He begins by analyzing Mark’s account of the various popular opinions about Jesus’s identity, including the belief that he was Elijah, another prophet, or John the Baptist risen from the dead. He argues that these opinions likely represent actual Christological beliefs circulating in Mark’s own day, against which the evangelist is arguing.

Price suggests that the belief in John the Baptist’s resurrection might have served as a model for the later belief in Jesus’s resurrection, pointing to the similar fates of both figures – arrested and executed by reluctant tyrants. He explores the possibility that the transition from John’s ministry of repentance to Jesus’s ministry of feasting might symbolize a shift in the disciples’ understanding of the kingdom of God, occurring after their belief in Jesus’s resurrection.

He analyzes a number of gospel passages, including Mark 1:14, John 3:26, 4:1, Mark 11:28-30, and Matthew 11:16-19, suggesting that they make better sense if Jesus and John are understood as the same figure at different stages of his ministry. He compares this to the doubling of Simon Magus and Paul in early Christian tradition, arguing that a similar process of narrative mitosis might have occurred with John and Jesus.

Price further explores the parallels between the nativity and martyrdom stories of both figures, as well as the striking similarity between the language of John’s supposed resurrection in Mark 6:14 and the resurrection formula in Romans 1:3-4. He analyzes two early Christian hymns, the Johannine prologue and the Kenosis hymn in Philippians 2:6-11, suggesting that they originally referred to John the Baptist, and that the name “Jesus” was bestowed upon him only after his supposed resurrection and exaltation.

He concludes by acknowledging that his hypothesis is admittedly far-fetched, but argues that it serves to highlight the fluidity of early Christian tradition and the complex process of theological and narrative development that shaped the gospels.

Chapter 8: The Templars and the Tomb of Jesus

This chapter delves into the popular yet spurious theories surrounding the Knights Templar and their supposed connection to Jesus and Mary Magdalene. Price scrutinizes the claims made in several books, including “Holy Blood, Holy Grail” and “The Da Vinci Code,” highlighting the lack of historical evidence and the flawed logic behind these speculative narratives.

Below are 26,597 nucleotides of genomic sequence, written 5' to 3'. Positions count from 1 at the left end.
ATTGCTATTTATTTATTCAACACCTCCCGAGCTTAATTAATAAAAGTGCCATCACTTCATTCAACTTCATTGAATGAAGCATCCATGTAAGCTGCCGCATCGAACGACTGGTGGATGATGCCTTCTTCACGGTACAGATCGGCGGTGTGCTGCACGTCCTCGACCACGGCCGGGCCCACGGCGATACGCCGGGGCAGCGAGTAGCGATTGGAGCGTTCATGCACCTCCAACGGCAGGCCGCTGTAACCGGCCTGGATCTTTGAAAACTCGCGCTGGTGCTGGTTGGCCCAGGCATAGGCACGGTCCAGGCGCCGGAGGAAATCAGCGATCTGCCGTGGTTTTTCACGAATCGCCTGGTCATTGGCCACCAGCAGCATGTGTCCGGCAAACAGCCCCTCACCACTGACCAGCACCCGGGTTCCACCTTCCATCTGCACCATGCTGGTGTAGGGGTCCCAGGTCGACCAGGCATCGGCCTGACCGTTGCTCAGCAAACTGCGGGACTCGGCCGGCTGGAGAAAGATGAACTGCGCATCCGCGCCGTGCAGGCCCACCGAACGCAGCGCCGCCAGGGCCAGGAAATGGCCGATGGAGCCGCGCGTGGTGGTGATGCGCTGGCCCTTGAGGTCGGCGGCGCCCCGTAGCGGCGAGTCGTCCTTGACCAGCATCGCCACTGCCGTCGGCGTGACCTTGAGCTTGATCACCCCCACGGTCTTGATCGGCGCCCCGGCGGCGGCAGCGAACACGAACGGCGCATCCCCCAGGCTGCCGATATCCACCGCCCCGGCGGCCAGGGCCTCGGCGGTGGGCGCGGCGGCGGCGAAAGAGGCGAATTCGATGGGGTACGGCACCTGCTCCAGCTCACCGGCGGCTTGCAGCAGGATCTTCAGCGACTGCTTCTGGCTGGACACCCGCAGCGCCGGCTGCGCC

He first examines the historical background of the Templar Knights, their origins as a monastic order dedicated to protecting pilgrims in Jerusalem, their rise to power and wealth, and their eventual downfall at the hands of King Philip IV of France. He debunks the accusations of heresy leveled against them, suggesting that the confessions of worshiping Baphomet and engaging in blasphemous rituals were likely extorted under torture and reflect a misinterpretation of Islamic practices.

Price next scrutinizes the claims made in “Holy Blood, Holy Grail,” which posits that the Templars discovered documents revealing the royal bloodline of Jesus and Mary Magdalene, using this secret to gain power and protect their descendants. He argues that this theory, while intriguing, is built on a chain of speculative assumptions and lacks any concrete historical evidence.

He analyzes several other books that explore similar themes, including “The Templar Revelation,” “The Hiram Key,” and “The Tomb of God,” demonstrating how they all rely on flawed logic, misinterpretations of evidence, and gratuitous connections between disparate historical figures and events. He highlights their common reliance on spurious sources, such as the modern Priory Documents, and their tendency to historicize mythic and legendary materials to fit their preconceived narratives.

Price concludes that these speculative theories about the Templars and Jesus, while entertaining, are ultimately built on a shaky foundation of conjecture and wishful thinking, lacking any genuine historical support.

Chapter 9: The Talmud of Jmmanuel

This chapter dissects the “Talmud of Jmmanuel,” a modern apocryphon claiming to be the original gospel written by Judas Iscariot, revealing its inconsistencies, absurd claims, anti-Semitic bias, and ultimately dismissing it as a “disgusting and ridiculous” hoax.

Price begins by deconstructing the frame story, highlighting its numerous improbabilities, including the alleged discovery of the text embedded in resin within Jesus’s tomb in Kashmir, the improbable name of the fictional Greek Orthodox priest who found it (Isa Rashid), and the claim that the text was written by Judas Iscariot, who, in the narrative, is revealed to be a different character named Juda Ihariot.

He next analyzes the book’s theological content, revealing it to be a hodgepodge of poorly expressed Theosophical ideas, including a belief in a long-lived mortal “god” who rules the earth, a higher “Creation” entity similar to Brahman, and the possibility of attaining supernatural powers through enlightened knowledge. Price criticizes the book’s flawed logic and its reliance on the “Division Fallacy,” arguing that what is true of an entity as a whole is not necessarily true of its parts.